Descriptors: Civics, College Readiness, Career Readiness, Social Studies
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Schur, Joan Brodsky – Social Education, 2015
Once the Ottoman Empire joined the Central Powers on October 28, 1914, the fate of the Empire hinged on the outcome of World War I. The Ottomans waged war on multiple fronts: in the Caucasus against Russia, and to defend the Gallipoli Peninsula and the Arab territories against the British and French empires. One hundred years later, we live in a…
Descriptors: War, Teaching Methods, History Instruction, College Preparation
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Schug, Mark C.; Suiter, Mary C.; Wood, William C. – Social Education, 2015
In 1890, the United States government had no agency empowered to control the overall supply of money. Fifty years later, it had a full set of monetary institutions, including a central bank whose structure is much the same today. Further, it had enough experience to know both the promise and the pitfalls of monetary control. How did the nation's…
Descriptors: Banking, Economic Factors, United States History, Social Studies
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Lopus, Jane S.; McDaniel, Kristen – Social Education, 2015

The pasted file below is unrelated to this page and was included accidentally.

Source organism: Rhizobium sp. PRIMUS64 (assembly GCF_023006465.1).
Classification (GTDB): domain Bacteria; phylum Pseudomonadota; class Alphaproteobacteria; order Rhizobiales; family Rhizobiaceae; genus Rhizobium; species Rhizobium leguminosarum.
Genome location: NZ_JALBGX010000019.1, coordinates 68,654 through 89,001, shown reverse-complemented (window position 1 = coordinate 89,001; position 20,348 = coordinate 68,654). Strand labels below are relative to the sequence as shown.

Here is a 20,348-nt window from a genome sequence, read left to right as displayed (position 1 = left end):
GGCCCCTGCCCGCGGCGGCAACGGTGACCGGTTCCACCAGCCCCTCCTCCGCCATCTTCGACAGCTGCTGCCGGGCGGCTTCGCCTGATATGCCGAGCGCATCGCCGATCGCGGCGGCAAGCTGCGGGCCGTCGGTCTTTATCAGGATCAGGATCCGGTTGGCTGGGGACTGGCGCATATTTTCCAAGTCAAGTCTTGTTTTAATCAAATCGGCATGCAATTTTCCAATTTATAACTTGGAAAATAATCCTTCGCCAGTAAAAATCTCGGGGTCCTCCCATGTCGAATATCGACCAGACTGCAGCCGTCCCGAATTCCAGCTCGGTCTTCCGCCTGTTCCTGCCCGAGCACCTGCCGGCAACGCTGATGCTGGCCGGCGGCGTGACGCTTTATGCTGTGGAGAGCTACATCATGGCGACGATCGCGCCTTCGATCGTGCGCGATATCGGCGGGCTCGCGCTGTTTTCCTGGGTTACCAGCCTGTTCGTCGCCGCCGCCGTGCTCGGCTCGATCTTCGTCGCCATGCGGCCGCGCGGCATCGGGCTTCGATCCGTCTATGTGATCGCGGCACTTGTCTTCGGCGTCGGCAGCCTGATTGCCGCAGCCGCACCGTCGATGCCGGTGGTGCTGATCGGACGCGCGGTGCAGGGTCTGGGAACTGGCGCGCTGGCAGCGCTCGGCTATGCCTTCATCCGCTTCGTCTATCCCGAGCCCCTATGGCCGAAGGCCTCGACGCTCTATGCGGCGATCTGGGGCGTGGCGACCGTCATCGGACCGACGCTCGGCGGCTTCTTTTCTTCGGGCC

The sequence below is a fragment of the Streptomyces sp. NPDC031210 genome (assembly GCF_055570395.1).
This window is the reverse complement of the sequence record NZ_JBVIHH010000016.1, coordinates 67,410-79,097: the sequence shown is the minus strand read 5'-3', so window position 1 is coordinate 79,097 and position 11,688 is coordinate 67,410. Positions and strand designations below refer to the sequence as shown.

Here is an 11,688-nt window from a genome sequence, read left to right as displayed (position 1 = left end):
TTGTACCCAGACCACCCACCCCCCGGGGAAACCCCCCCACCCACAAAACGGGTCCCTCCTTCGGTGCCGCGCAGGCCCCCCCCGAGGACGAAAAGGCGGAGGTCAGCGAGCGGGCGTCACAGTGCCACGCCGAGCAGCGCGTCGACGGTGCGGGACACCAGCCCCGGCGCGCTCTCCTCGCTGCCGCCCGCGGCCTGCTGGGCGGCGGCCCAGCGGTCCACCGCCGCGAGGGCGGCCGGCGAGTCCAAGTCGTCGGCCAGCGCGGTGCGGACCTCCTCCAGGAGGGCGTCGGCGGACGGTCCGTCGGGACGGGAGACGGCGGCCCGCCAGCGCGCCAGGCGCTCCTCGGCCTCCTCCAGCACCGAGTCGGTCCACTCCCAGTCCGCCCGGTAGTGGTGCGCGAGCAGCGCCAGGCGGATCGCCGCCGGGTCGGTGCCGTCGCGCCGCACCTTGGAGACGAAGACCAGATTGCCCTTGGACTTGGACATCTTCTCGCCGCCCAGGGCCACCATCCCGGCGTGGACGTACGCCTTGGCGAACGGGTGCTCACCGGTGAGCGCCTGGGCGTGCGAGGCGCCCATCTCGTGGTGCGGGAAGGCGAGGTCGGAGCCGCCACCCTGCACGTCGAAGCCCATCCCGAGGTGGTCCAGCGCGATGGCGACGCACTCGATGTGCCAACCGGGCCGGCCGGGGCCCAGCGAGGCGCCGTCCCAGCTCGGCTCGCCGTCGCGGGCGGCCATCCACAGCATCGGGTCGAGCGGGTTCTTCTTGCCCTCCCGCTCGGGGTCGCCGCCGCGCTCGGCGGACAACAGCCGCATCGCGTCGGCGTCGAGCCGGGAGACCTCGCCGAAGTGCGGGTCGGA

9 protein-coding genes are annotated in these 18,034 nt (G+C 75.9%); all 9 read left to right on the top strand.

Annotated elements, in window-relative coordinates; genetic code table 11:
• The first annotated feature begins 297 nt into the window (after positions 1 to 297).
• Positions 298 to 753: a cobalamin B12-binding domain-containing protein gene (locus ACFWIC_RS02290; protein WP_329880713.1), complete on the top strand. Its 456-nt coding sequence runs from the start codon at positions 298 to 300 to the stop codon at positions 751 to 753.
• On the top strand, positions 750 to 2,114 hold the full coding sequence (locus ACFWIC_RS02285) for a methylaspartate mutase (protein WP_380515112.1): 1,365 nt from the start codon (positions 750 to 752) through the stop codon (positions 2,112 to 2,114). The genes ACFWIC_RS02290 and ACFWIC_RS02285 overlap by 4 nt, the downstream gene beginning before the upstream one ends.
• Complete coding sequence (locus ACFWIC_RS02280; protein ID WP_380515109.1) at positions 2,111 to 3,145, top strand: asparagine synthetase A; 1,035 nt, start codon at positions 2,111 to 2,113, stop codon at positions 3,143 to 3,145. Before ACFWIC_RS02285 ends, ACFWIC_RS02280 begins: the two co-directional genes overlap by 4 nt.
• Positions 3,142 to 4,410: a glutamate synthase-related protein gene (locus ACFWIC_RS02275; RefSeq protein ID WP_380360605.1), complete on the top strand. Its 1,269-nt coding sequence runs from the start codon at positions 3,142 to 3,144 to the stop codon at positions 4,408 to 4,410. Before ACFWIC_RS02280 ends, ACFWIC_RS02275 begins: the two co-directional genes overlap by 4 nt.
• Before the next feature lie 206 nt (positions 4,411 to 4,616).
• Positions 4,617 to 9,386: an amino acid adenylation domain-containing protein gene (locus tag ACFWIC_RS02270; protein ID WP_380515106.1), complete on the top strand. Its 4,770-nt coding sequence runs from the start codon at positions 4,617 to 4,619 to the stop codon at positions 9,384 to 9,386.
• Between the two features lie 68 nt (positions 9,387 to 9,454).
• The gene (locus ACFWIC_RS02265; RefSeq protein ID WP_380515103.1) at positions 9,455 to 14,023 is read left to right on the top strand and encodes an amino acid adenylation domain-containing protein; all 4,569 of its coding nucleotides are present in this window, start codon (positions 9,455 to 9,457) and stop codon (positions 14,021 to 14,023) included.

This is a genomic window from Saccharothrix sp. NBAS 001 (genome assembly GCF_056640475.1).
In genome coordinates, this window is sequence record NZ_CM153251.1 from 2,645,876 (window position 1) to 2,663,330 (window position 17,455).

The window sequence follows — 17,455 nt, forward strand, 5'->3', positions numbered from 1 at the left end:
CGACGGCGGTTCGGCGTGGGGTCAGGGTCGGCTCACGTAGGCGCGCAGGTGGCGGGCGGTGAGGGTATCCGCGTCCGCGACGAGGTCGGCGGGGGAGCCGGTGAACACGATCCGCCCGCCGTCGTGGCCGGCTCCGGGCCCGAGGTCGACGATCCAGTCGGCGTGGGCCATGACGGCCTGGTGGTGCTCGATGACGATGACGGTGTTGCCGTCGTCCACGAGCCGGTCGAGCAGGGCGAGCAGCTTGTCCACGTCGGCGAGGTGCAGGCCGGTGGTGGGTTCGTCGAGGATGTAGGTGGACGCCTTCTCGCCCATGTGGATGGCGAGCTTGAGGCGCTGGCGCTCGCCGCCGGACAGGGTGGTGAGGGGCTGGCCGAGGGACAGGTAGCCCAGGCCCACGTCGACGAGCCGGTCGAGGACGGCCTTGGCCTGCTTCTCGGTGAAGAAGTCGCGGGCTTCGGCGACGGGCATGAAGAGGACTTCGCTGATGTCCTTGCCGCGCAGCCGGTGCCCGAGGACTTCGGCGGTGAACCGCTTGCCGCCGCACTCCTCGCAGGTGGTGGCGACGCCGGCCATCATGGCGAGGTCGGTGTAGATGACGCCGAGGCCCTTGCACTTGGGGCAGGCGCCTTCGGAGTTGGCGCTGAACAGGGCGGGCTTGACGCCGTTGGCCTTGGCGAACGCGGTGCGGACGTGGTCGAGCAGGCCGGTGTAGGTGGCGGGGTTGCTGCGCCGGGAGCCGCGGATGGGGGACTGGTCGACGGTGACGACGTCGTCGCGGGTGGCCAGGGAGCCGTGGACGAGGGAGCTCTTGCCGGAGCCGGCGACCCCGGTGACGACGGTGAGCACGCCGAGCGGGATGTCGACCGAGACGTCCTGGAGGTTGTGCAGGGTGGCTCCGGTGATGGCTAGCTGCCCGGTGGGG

The Federal Reserve System (the Fed) is one of the most important financial institutions in the world. As the central bank of the United States, it influences the domestic money supply, credit, and interest rates with the goal of achieving stable prices and full employment for the world's largest economy. It provides a variety of services to…
Descriptors: Misconceptions, Monetary Systems, Banking, Economic Climate
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Social Education, 2015
The Industrial Revolution is the subject of one of the high school inquiries of the New York State Toolkit. Social Education presents the following excerpts from the inquiry as an example of a typical Toolkit lesson. The supporting questions include: (1) Where did people move to and from during the Industrial Revolution?; (2) How did daily life…
Descriptors: Industrialization, High School Students, Lesson Plans, Teaching Methods